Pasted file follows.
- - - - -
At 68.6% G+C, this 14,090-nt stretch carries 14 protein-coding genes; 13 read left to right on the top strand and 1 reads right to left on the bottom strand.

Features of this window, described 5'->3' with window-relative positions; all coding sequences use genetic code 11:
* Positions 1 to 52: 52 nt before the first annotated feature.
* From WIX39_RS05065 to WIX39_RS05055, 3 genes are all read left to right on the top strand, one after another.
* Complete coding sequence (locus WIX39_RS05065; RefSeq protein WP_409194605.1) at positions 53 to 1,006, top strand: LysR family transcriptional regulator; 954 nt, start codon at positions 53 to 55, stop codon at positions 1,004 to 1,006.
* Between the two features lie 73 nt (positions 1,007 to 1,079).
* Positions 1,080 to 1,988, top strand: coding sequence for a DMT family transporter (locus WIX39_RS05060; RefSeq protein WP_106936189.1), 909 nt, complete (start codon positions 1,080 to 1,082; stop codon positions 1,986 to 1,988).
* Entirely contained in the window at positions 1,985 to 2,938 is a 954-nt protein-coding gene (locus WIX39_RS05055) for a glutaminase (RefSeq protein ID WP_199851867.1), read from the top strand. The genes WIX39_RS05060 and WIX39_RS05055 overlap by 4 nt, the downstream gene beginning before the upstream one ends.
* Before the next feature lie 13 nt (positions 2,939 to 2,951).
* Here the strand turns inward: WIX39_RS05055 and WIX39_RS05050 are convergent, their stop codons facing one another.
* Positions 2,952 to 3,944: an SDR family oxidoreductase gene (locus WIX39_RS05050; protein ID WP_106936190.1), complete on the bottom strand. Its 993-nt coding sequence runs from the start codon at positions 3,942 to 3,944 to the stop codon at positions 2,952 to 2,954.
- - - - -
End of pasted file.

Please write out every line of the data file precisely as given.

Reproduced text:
At 68.6% G+C, this 14,090-nt stretch carries 14 protein-coding genes; 13 read left to right on the top strand and 1 reads right to left on the bottom strand.

Features of this window, described 5'->3' with window-relative positions; all coding sequences use genetic code 11:
* Positions 1 to 52: 52 nt before the first annotated feature.
* From WIX39_RS05065 to WIX39_RS05055, 3 genes are all read left to right on the top strand, one after another.
* Complete coding sequence (locus WIX39_RS05065; RefSeq protein WP_409194605.1) at positions 53 to 1,006, top strand: LysR family transcriptional regulator; 954 nt, start codon at positions 53 to 55, stop codon at positions 1,004 to 1,006.
* Between the two features lie 73 nt (positions 1,007 to 1,079).
* Positions 1,080 to 1,988, top strand: coding sequence for a DMT family transporter (locus WIX39_RS05060; RefSeq protein WP_106936189.1), 909 nt, complete (start codon positions 1,080 to 1,082; stop codon positions 1,986 to 1,988).
* Entirely contained in the window at positions 1,985 to 2,938 is a 954-nt protein-coding gene (locus WIX39_RS05055) for a glutaminase (RefSeq protein ID WP_199851867.1), read from the top strand. The genes WIX39_RS05060 and WIX39_RS05055 overlap by 4 nt, the downstream gene beginning before the upstream one ends.
* Before the next feature lie 13 nt (positions 2,939 to 2,951).
* Here the strand turns inward: WIX39_RS05055 and WIX39_RS05050 are convergent, their stop codons facing one another.
* Positions 2,952 to 3,944: an SDR family oxidoreductase gene (locus WIX39_RS05050; protein ID WP_106936190.1), complete on the bottom strand. Its 993-nt coding sequence runs from the start codon at positions 3,942 to 3,944 to the stop codon at positions 2,952 to 2,954.